The man asked me what they were, and I began to tell him, getting really into the story, being very cute and vivid in my choice of words, when I realized, Wait! He doesn’t give a fuck. He asked you because he sees you as someone he’s graciously being nice to. Later he will tell his friends, “I was nice to the old lady.”

There was one more component to clean and put back in the camera. I wasn’t quite sure how it fit, though.


You don’t have to be Dr. Fraud to plumb the depths of that dream.

I’ve been nervous about The Novel. Thinking, You’re old; you’re irrelevant. Nobody will want to read it.

What was really odd about the dream, though, was that it was the third in a series of four dreams I had throughout the night, a dream polyptych as it were.

Each of the dreams was extraordinarily vivid. You’ve gotta remember this, I would tell myself when I woke up from one.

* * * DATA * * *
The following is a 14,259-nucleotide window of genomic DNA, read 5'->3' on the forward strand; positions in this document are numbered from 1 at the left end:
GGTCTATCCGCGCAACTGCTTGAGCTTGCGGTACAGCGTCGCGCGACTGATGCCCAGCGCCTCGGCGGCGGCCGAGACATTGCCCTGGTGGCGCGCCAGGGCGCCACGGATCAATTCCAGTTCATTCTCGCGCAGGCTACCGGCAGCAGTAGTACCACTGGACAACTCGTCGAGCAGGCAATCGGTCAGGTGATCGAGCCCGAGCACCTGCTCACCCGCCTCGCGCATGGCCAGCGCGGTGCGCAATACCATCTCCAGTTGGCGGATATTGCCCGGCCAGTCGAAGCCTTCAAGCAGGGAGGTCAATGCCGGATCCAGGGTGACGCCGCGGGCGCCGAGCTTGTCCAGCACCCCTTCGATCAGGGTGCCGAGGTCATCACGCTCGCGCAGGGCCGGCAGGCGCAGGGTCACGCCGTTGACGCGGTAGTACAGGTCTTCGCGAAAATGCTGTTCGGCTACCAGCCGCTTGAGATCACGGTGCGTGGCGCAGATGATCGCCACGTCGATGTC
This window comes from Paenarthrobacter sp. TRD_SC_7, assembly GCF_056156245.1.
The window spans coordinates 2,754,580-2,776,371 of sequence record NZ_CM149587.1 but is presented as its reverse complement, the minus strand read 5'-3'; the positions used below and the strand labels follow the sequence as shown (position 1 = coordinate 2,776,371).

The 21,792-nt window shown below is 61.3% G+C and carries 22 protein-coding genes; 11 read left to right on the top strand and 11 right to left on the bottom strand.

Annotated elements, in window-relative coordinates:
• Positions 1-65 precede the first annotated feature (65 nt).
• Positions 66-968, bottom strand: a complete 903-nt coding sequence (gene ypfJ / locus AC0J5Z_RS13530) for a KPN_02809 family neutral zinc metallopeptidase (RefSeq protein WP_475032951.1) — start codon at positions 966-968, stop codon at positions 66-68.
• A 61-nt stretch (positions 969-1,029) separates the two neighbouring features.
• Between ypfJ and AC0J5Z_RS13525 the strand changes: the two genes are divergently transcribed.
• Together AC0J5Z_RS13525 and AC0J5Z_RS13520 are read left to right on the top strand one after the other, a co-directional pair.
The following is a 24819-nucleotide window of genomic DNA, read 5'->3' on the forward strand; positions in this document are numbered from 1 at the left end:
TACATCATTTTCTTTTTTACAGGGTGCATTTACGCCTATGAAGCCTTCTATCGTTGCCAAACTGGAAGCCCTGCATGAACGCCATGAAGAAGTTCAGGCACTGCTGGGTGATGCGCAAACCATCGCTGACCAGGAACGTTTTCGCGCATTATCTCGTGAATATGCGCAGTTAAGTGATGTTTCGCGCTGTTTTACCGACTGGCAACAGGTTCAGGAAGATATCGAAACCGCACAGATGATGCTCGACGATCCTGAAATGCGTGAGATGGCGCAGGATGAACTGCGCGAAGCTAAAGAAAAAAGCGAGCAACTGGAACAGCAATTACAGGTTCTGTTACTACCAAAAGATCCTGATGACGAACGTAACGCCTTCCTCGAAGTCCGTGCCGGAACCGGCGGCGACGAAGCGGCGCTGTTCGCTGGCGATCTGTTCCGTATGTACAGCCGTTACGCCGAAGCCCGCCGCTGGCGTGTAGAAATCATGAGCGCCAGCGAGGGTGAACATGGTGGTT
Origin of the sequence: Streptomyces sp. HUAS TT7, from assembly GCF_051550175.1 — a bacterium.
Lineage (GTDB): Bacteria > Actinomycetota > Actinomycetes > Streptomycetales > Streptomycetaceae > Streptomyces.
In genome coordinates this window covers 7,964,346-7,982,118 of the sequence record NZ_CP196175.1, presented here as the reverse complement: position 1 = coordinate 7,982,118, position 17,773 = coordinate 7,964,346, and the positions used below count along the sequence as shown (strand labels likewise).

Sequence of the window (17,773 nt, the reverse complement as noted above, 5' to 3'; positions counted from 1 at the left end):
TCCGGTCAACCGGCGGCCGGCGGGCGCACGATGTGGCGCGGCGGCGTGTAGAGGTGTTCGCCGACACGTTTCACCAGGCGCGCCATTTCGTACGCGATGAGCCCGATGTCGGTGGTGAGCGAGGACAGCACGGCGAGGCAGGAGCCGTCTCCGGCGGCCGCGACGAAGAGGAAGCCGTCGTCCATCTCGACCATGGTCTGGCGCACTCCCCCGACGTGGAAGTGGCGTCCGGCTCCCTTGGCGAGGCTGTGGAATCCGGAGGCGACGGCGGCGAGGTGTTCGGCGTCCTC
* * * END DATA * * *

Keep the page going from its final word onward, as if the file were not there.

But I didn’t write any of them down because I wanted to go back to sleep.

Not sure how I managed to remember this one.


It was grey and gloomy all day yesterday.

Did I want to tromp in that?

No, I did not.

So, instead I pursued the elusive dopamine hit by getting my hair cut:

Quite the improvement, this.

My hair was getting terribly long and weedy.


Also RTT texted me in the morning: Can you bring me soup and rub my back? I’m really sick.

Some kind of respiratory thing.

I reeled off a long list of Things He Ought To Be Doing For Self-Care that ended with, And you really need to get a COVID test—

Oh, I have a can of Fabreze, he told me. So, every hour or so, I spray it to see if I can still smell.

Of course, as his mother and a former member of the medical profession, I could not approve of that.

But it did make me laugh.

And secretly, I thought it was kind of clever. Crossposted from Dreamwidth.